Accordant’s myasthenia gravis services program has been accredited by an organization that assesses whether providers meet standards for caring for people with rare diseases.
The accreditation came from the National Committee for Quality Assurance, which also certified that Accordant met standards for caring for patients with several other rare diseases.
The committee, known as NCQA, is a private, non-profit organization that says its goal is to improve healthcare quality by accrediting a wide range of treatment providers.
Accordant is a specialty care provider whose patients’ services are covered by health insurers. At the heart of its programs are registered nurses trained in treating various conditions.
The company is a subsidiary of CVS Health, one of America’s largest distributors of medicines to patients. In providing the different services that it offers, CVS works with private and government health insurers, employers, labor groups and others.
In addition to myasthenia gravis, NCQA accredited Accordant programs in these other diseases: epilepsy, rheumatoid arthritis, multiple sclerosis, Crohn’s disease, ulcerative colitis, Parkinson’s disease, lupus, sickle cell disease, cystic fibrosis, hemophilia, scleroderma, polymyositis, chronic inflammatory demyelinating polyradiculoneuropathy, or CIDP, ALS, dermatomyositis, Gaucher disease and human immunodeficiency virus, or HIV.
“We are pleased to receive this important accreditation from NCQA, which further validates our approach to providing high-quality and comprehensive disease management care and support for our patients with these rare, chronic conditions,” Dr. Alan Lotvin, executive vice president of CVS Specialty, CVS Health’s specialty pharmacy operation, said in a press release. “For more than 20 years, Accordant has been providing highly specialized care to patients to help them better manage their condition, improve health outcomes and help avoid unnecessary medical costs for both patients and payors.”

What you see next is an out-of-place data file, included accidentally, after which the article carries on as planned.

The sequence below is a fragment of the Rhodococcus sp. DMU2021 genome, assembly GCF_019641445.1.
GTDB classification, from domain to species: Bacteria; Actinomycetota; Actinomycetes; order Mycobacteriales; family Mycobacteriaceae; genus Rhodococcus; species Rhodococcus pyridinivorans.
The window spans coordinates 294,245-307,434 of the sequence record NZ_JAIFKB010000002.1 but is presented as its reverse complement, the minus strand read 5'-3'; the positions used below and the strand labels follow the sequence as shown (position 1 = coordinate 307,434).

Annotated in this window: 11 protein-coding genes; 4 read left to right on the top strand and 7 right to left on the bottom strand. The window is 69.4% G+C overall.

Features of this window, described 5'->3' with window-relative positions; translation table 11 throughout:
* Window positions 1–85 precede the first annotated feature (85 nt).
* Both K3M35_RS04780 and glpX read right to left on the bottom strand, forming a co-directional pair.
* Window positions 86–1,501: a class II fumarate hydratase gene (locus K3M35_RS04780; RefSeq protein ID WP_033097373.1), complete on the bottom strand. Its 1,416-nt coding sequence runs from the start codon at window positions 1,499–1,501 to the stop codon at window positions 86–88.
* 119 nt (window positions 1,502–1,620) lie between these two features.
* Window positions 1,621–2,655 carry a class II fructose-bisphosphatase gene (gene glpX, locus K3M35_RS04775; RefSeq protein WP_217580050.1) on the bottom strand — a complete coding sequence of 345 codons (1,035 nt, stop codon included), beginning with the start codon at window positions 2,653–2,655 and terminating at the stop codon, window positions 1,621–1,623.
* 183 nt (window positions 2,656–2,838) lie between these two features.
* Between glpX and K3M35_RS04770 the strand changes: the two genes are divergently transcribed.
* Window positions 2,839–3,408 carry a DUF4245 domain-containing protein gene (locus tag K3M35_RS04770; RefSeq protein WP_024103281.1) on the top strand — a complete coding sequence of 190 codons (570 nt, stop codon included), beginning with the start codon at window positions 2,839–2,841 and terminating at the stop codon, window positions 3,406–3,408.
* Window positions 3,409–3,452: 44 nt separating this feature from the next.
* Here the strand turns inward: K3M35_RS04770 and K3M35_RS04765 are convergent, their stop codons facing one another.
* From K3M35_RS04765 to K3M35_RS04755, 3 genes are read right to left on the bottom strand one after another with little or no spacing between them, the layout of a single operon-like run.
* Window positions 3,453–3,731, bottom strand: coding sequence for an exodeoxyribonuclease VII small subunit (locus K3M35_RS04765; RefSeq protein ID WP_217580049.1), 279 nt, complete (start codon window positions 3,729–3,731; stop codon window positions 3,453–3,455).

The first NCQA accreditations that Accordant received came in 2003. The company said accreditation is a sign to companies and consumers that it is committed to care-program transparency, accountability and quality improvement.
“Our Accordant nurses are specially trained to provide disease-specific support to help prevent complications, improve our patients’ total health and enhance quality of life,” said Trip Hofer, Accordant’s president. “In addition, Accordant’s unique, proactive disease management approach helps anticipate shifts in patient needs as their condition progresses over time, which is integral in ensuring each patient receives the most clinically appropriate care and support along their healthcare journey.”
In addition to providing patients with medication and symptom management, the nurses coordinate with other healthcare providers to ensure patients receive the best care possible.
“NCQA’s Disease Management Accreditation program is thorough and rigorous,” said Margaret E. O’Kane, the company’s president. “It’s designed to highlight only those programs that truly improve chronic care.”
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